• Science
  • analysis of RNA sequencing data from 1641 samples across  43 tissues from 175 individuals, generated as part of the pilot phase of the Genotype-Tissue Expression (GTEx) project.

  • MR analyses found that each genetically determined one-standard-deviation decrease in log-transformed 25OHD level conferred a 2.0-fold increase in the odds of MS (95% CI: 1.7–2.5; p = 7.7 × 10−12; I2 = 63%, 95% CI: 0%–88%).
  • A genetically lowered 25OHD level is strongly associated with increased susceptibility to MS. Whether vitamin D sufficiency can delay, or prevent, MS onset merits further investigation in long-term randomized controlled trials.

  • Panmixia (or panmixis) means random mating.[1][2]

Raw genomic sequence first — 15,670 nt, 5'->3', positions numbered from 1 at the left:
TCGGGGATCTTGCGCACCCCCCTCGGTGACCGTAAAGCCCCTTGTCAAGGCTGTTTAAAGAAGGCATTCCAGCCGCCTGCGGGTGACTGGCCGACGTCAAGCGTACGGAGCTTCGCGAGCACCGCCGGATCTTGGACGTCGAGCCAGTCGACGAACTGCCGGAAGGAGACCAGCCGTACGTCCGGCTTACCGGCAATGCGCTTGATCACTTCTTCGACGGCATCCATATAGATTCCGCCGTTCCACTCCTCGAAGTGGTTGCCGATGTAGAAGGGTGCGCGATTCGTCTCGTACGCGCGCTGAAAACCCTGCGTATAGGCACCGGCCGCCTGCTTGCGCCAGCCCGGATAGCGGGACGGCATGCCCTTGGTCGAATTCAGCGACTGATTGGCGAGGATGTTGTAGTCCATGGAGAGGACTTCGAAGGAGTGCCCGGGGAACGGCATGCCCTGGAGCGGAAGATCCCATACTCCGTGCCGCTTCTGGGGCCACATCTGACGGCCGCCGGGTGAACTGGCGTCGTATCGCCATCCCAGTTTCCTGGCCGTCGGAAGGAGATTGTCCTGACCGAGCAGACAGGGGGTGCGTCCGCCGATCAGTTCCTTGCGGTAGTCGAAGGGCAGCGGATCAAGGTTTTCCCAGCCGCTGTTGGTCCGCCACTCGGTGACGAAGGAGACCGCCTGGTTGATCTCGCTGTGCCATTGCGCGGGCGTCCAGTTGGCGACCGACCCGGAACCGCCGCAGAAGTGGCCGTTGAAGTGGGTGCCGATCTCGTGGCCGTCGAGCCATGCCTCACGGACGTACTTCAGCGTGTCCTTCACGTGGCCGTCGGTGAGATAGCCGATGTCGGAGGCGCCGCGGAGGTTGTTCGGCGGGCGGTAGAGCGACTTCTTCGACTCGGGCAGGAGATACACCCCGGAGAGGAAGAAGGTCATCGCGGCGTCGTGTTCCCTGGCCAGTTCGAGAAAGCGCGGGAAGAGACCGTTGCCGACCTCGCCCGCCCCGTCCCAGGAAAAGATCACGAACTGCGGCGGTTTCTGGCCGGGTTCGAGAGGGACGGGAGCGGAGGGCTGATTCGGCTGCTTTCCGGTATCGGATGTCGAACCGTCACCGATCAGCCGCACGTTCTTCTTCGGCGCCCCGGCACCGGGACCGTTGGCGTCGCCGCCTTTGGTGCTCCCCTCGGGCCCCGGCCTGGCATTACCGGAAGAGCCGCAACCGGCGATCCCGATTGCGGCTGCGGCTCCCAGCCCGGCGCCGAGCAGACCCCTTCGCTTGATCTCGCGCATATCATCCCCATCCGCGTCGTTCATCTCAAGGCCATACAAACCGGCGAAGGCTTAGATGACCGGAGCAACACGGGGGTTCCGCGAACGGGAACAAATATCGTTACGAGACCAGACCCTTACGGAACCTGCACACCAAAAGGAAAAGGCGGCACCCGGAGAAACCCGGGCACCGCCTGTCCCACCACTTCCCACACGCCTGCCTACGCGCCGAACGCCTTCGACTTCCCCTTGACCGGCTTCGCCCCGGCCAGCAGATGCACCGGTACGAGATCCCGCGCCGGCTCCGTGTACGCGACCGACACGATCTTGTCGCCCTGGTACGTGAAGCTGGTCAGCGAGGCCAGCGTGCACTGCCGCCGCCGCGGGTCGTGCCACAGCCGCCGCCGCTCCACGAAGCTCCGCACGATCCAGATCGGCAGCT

A panmictic population is one where all individuals are potential partners. This assumes that there are no mating restrictions, neither genetic nor behavioural, upon the population, and that therefore all recombination is possible. The Wahlund effect assumes that the overall population is panmictic.[3]


    In genetics, random mating involves the mating of individuals regardless of any physical, genetic, or social preference. In other words, the mating between two organisms is not influenced by any environmental, hereditary, or social interaction. Hence, potential mates have an equal chance of being selected

  • Random mating is a factor assumed in the Hardy-Weinberg principle and is distinct from lack of natural selection: in viability selection for instance, selection occurs before mating.

  • first described by Gray and Wheatley (1991) as a method for obtaining unbiased estimates of the effects of a putative causal variable without conducting a traditional randomised trial. These authors also coined the term Mendelian randomization. The design has a powerful control for reverse causation and confounding which otherwise bedevil epidemiological studies. [1